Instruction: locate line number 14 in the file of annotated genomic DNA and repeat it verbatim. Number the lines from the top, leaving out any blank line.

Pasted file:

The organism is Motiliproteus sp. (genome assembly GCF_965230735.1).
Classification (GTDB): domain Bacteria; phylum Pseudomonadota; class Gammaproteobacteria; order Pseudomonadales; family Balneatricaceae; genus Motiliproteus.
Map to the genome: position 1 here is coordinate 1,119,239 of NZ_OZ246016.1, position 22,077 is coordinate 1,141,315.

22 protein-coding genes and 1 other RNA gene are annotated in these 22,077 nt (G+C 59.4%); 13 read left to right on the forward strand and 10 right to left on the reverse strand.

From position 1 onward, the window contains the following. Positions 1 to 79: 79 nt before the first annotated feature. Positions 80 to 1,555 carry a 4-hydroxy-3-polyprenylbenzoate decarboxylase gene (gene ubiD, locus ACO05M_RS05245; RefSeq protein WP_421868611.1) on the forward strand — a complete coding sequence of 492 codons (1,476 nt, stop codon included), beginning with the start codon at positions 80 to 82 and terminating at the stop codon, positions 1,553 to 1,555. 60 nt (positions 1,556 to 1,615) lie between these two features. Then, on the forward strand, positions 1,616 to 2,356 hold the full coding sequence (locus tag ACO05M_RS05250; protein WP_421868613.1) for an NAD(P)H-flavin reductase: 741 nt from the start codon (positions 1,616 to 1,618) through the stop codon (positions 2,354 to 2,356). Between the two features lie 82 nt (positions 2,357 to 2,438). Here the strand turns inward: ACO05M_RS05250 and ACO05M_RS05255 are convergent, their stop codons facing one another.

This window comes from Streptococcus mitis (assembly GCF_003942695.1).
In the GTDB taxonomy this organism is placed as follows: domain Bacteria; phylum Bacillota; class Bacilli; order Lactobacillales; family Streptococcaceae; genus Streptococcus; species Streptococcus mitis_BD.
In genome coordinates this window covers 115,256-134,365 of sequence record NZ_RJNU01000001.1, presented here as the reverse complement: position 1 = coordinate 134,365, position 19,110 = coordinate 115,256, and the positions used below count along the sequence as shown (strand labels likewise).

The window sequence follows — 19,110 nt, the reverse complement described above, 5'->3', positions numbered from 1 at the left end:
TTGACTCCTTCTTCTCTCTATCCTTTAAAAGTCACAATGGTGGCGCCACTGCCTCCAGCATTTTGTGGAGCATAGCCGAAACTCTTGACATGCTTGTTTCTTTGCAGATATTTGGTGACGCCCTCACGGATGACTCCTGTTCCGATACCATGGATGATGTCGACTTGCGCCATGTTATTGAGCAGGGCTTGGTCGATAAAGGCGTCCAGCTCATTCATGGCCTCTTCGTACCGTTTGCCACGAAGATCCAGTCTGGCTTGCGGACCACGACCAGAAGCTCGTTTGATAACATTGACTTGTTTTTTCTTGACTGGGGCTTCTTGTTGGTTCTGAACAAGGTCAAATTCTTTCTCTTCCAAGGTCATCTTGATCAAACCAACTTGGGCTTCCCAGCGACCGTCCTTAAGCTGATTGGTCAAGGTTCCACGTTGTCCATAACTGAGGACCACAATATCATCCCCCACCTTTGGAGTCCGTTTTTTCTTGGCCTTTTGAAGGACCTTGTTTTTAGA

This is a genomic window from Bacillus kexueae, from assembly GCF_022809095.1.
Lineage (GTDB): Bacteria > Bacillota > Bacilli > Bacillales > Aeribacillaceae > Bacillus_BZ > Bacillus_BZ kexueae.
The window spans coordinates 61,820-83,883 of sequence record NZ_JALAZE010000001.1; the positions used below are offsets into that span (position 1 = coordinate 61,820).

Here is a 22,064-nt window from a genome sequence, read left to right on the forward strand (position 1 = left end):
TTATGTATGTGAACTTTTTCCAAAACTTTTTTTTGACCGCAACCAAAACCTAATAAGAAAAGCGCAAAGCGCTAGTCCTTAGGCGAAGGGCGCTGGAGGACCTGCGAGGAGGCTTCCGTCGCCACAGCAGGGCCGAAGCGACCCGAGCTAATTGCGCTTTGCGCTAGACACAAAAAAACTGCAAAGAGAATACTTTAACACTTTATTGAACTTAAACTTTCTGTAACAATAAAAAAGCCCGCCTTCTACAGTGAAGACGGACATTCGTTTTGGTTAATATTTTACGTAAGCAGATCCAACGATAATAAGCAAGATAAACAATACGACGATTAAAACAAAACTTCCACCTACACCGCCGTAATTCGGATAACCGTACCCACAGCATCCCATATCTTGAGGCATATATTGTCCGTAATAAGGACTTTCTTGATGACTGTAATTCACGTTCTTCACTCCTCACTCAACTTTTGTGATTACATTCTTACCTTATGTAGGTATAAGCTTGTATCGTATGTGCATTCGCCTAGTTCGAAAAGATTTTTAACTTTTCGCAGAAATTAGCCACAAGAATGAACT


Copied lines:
Here is a 22,064-nt window from a genome sequence, read left to right on the forward strand (position 1 = left end):